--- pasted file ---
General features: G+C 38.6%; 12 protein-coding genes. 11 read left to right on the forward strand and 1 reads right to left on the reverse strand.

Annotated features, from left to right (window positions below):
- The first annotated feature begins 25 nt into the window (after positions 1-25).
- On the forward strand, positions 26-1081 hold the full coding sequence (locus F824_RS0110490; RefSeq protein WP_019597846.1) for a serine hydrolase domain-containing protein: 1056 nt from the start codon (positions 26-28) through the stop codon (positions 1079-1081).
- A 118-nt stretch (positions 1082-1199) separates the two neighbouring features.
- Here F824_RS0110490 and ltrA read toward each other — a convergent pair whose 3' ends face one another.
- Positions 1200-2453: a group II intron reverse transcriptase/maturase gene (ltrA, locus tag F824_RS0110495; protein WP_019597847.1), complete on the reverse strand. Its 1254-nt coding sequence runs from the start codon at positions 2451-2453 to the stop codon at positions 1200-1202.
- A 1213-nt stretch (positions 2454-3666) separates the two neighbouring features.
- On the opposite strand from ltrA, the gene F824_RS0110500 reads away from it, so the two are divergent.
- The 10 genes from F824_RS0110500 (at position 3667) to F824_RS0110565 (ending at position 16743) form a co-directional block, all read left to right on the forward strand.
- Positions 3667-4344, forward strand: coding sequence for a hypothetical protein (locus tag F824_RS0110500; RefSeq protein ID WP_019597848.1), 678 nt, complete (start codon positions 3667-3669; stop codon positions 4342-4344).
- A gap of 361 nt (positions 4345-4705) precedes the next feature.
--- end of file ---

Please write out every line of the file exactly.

General features: G+C 38.6%; 12 protein-coding genes. 11 read left to right on the forward strand and 1 reads right to left on the reverse strand.

Annotated features, from left to right (window positions below):
- The first annotated feature begins 25 nt into the window (after positions 1-25).
- On the forward strand, positions 26-1081 hold the full coding sequence (locus F824_RS0110490; RefSeq protein WP_019597846.1) for a serine hydrolase domain-containing protein: 1056 nt from the start codon (positions 26-28) through the stop codon (positions 1079-1081).
- A 118-nt stretch (positions 1082-1199) separates the two neighbouring features.
- Here F824_RS0110490 and ltrA read toward each other — a convergent pair whose 3' ends face one another.
- Positions 1200-2453: a group II intron reverse transcriptase/maturase gene (ltrA, locus tag F824_RS0110495; protein WP_019597847.1), complete on the reverse strand. Its 1254-nt coding sequence runs from the start codon at positions 2451-2453 to the stop codon at positions 1200-1202.
- A 1213-nt stretch (positions 2454-3666) separates the two neighbouring features.
- On the opposite strand from ltrA, the gene F824_RS0110500 reads away from it, so the two are divergent.
- The 10 genes from F824_RS0110500 (at position 3667) to F824_RS0110565 (ending at position 16743) form a co-directional block, all read left to right on the forward strand.
- Positions 3667-4344, forward strand: coding sequence for a hypothetical protein (locus tag F824_RS0110500; RefSeq protein ID WP_019597848.1), 678 nt, complete (start codon positions 3667-3669; stop codon positions 4342-4344).
- A gap of 361 nt (positions 4345-4705) precedes the next feature.